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Over 1800 personalities have co-signed the “Open Letter of European Economists to the Presidents of the EU Institutions and to the Heads of State and Government of the Member Countries. Among them the President of EMEA and Director of EMNES, Rym Ayadi, Professor at CASS Business School.


The spreading of Covid-19 has determined the most serious global health and economic disruption hitting the whole world since World War II.

The health systems, families, individuals and firms across the whole of Europe need an urgent and significant help. The necessary measures include:

  1. Providing resources to the health systems to cure the infected patients and to prevent new infections.
  2. Providing temporary unemployment benefits to all workers who will be losing their job.
  3. Helping families and young, elderly and disabled individuals to satisfy the additional needs resulting from the crisis.
  4. Providing subsidies and financial assistance to firms that have to cease or reduce their production.
  5. Financing the education system to implement distance learning.
  6. Financing the operations of Non-governmental organisations in their role of social support.
  7. Financing a European-wide investment plan on infrastructures and environment capable of relaunching in a sustainable way the European economy.

The European Commission has provided 25 billion euros and has suspended the fiscal rules that the European Union countries are subject to. The European Central Bank has eventually provided a 750 billion euros temporary umbrella.

It could not be otherwise but, although we appreciate these efforts, we believe that they are not sufficient.

An extraordinary fiscal backstop of yet unquantifiable amount will be necessary, but countries cannot be left alone standing on their own fiscal feet.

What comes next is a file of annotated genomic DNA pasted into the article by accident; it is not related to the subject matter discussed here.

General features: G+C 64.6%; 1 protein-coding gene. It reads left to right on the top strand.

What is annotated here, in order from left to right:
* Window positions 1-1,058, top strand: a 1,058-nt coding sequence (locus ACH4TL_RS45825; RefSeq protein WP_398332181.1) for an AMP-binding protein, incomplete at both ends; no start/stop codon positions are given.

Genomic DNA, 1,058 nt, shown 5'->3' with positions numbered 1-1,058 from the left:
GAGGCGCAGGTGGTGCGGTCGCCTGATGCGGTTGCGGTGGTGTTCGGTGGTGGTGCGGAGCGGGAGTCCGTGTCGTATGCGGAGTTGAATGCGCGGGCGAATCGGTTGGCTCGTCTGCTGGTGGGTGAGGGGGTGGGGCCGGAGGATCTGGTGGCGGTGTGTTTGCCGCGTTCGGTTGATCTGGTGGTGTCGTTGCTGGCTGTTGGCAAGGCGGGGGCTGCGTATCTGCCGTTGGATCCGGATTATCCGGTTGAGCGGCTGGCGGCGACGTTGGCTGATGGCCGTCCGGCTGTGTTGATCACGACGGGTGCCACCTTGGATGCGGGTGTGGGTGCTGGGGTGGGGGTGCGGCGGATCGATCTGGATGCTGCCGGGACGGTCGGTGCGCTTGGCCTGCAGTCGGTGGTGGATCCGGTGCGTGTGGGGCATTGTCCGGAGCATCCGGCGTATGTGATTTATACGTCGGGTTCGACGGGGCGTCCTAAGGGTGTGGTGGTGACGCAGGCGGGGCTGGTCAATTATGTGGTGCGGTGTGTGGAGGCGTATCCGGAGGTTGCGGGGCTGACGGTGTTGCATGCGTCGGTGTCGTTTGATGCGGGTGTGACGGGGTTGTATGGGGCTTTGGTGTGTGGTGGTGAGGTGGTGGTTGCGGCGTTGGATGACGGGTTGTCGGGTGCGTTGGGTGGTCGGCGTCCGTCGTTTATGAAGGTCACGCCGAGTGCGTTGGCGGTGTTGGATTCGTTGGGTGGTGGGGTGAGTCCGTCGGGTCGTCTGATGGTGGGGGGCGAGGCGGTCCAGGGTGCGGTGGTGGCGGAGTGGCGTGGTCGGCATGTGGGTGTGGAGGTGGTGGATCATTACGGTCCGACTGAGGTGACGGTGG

If that were the case, national debt burdens would explode, no matter how comfortable today’s fiscal space may appear. Hence fiscal measures would lack credibility, thereby determining counterproductive market reactions that would increase risk premia, disrupt European financial markets, and – in the Eurozone – put an excessive burden on the European Central Bank: a remake of the 2010-2012 sovereign debt crises on an immeasurable scale. Even more importantly, any constraint on single countries’ ability to fight the pandemic and its economic consequence is a threat to people in all other countries. If this serious emergency is not correctly addressed, the health and lives of millions of citizens will be under existential threat.

We are facing a Union-wide unprecedented challenge, we need a Union-wide unprecedented strategy.

Therefore, we join to encourage the European Union to do “whatever it takes” to fight the pandemic, relieve citizens’ pains and support the economy across all countries taking an active role in financing, coordinating and implementing the necessary measures. As a result,


that the resources that are necessary to respond to the emergencies that are hitting all European Union countries be collected in a common, centralized fund under the responsibility of the Union’s institutions (e.g. the Commission), avoiding an unsustainable increase in national debts. Any member country should have access to this fund based on documented needs and consistent plans agreed upon with the aforementioned institution; in case of difficulties in reaching a decision, the resources should be distributed to member states on population proportion.

As to the means needed to create the fund, several proposals are being put forward. In line with other appeals that we also subscribe to, we propose issuing Eurobonds, that we suggest calling “European Renaissance Bonds”. These bonds could be backed by some common fiscal capacity or other financial instruments created ad-hoc, considering that the fear of moral hazard cannot play any role under the present circumstances. Moreover, let us stress that this new common debt will not imply any mutualisation of existing sovereign debts but will refer only to the expenses that are needed to face the huge common shock hitting all EU countries. If a collective political determination and consensus emerges, no technical problem is unsurmountable.

After all, why was the European Union created? Why should we, European citizens, stay together if we are not even capable of providing a common response to the common menace that is threatening us? Without a common response the future of the Eurozone and European Union would be seriously at risk.

The EU should transform these difficult days into an opportunity. It is time to prove the true meaning of the long integration process that has created the EU and the Eurozone institutions. Now a common action is needed urgently to prevent an irreversible damage from COVID-19.

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